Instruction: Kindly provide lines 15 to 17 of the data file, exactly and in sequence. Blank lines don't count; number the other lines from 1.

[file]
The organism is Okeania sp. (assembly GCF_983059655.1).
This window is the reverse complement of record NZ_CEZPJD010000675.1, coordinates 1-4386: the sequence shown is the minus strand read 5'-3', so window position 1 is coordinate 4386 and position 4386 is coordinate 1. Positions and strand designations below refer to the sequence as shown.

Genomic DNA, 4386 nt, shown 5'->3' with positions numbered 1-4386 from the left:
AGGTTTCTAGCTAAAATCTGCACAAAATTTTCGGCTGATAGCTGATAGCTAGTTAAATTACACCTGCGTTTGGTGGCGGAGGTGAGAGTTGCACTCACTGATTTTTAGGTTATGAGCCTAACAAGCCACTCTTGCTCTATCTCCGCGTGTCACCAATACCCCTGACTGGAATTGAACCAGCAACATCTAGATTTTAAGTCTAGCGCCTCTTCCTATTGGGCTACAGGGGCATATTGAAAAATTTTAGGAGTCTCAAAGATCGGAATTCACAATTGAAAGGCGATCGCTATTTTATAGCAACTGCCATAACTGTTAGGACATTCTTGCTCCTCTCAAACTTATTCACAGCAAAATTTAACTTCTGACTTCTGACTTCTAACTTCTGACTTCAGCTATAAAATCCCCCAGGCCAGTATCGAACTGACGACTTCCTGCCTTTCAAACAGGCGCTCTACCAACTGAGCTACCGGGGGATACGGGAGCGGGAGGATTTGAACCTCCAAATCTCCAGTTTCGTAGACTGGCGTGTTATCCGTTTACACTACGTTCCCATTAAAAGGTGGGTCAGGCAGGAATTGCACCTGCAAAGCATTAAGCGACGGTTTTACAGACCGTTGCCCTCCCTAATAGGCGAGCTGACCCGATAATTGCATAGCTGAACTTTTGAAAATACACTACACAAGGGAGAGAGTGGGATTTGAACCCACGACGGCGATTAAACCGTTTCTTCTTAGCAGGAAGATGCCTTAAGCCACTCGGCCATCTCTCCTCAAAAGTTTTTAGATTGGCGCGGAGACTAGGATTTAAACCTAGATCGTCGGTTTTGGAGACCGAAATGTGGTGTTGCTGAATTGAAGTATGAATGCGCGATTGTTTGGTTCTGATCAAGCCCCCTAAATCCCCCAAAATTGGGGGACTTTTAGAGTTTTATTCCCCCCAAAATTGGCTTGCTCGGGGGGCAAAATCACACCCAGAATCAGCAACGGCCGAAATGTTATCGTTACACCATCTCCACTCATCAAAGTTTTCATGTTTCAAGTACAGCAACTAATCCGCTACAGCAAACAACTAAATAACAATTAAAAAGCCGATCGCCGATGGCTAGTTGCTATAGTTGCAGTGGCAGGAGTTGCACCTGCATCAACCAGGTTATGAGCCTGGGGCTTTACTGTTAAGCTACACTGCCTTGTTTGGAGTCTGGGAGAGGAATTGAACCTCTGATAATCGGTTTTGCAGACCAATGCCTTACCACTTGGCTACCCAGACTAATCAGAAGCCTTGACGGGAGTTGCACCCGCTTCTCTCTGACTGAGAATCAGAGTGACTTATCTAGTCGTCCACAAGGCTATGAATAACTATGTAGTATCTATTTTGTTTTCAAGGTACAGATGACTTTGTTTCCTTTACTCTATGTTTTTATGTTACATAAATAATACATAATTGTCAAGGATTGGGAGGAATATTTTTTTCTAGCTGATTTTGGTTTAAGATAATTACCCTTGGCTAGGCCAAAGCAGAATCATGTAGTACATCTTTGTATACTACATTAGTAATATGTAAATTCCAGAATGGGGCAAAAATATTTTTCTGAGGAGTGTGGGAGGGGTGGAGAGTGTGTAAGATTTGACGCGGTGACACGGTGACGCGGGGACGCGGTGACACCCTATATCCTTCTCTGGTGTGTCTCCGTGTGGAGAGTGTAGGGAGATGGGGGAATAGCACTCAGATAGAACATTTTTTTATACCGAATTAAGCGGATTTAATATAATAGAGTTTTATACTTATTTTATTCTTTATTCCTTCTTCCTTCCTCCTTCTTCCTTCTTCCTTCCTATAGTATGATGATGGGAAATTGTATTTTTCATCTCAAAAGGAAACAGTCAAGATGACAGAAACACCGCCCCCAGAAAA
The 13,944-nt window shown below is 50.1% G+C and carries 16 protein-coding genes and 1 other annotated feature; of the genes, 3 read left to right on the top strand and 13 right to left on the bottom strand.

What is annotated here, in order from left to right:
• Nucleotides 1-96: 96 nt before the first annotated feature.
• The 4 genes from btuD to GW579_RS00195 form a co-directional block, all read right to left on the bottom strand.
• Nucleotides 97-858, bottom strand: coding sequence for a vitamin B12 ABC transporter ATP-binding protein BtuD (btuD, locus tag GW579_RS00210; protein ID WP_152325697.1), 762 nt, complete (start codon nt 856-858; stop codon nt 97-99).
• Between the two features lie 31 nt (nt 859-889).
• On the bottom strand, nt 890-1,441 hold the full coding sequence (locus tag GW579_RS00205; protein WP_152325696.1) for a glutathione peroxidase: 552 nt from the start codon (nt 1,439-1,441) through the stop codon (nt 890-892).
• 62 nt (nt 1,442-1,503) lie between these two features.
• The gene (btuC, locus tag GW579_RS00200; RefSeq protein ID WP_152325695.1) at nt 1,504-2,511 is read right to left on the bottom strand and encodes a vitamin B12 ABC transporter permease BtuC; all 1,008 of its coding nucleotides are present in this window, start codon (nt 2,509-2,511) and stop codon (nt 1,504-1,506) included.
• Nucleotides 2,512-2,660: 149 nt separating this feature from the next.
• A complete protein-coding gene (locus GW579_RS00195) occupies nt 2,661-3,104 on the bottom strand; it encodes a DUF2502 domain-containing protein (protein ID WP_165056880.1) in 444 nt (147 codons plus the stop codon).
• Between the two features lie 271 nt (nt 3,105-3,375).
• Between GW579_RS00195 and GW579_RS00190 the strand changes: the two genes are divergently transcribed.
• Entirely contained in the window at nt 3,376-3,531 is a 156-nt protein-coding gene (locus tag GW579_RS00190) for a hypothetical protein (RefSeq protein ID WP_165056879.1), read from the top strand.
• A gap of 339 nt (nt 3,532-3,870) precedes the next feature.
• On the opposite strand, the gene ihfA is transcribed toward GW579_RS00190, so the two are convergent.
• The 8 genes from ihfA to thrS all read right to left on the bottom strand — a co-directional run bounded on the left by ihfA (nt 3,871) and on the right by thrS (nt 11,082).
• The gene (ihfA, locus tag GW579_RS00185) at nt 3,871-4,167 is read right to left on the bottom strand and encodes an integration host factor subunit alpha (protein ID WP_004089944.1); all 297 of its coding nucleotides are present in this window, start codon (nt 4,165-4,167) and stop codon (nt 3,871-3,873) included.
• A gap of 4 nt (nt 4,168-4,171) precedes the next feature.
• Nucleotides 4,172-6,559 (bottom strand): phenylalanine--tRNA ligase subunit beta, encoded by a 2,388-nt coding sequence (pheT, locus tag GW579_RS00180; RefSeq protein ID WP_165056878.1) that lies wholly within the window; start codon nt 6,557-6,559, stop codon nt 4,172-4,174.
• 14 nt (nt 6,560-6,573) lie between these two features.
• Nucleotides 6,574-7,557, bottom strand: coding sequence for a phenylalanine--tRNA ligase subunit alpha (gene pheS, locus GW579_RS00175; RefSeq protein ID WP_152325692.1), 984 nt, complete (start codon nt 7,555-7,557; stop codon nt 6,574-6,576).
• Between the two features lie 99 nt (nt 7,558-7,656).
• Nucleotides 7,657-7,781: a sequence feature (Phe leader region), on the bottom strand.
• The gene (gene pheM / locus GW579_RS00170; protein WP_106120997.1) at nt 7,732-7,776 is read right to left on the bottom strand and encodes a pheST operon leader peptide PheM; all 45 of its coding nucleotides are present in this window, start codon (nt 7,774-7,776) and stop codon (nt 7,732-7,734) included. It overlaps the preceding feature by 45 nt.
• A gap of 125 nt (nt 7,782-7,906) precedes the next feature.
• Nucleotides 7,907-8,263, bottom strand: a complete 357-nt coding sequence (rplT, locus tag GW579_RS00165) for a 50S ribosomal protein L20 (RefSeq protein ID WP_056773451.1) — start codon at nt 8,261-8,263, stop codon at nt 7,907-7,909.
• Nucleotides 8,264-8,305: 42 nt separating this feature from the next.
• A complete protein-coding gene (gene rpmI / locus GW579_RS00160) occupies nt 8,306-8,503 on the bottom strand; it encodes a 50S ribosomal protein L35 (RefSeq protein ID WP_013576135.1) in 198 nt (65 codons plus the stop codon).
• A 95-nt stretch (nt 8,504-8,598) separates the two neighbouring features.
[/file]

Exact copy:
• A complete protein-coding gene (locus GW579_RS00195) occupies nt 2,661-3,104 on the bottom strand; it encodes a DUF2502 domain-containing protein (protein ID WP_165056880.1) in 444 nt (147 codons plus the stop codon).
• Between the two features lie 271 nt (nt 3,105-3,375).
• Between GW579_RS00195 and GW579_RS00190 the strand changes: the two genes are divergently transcribed.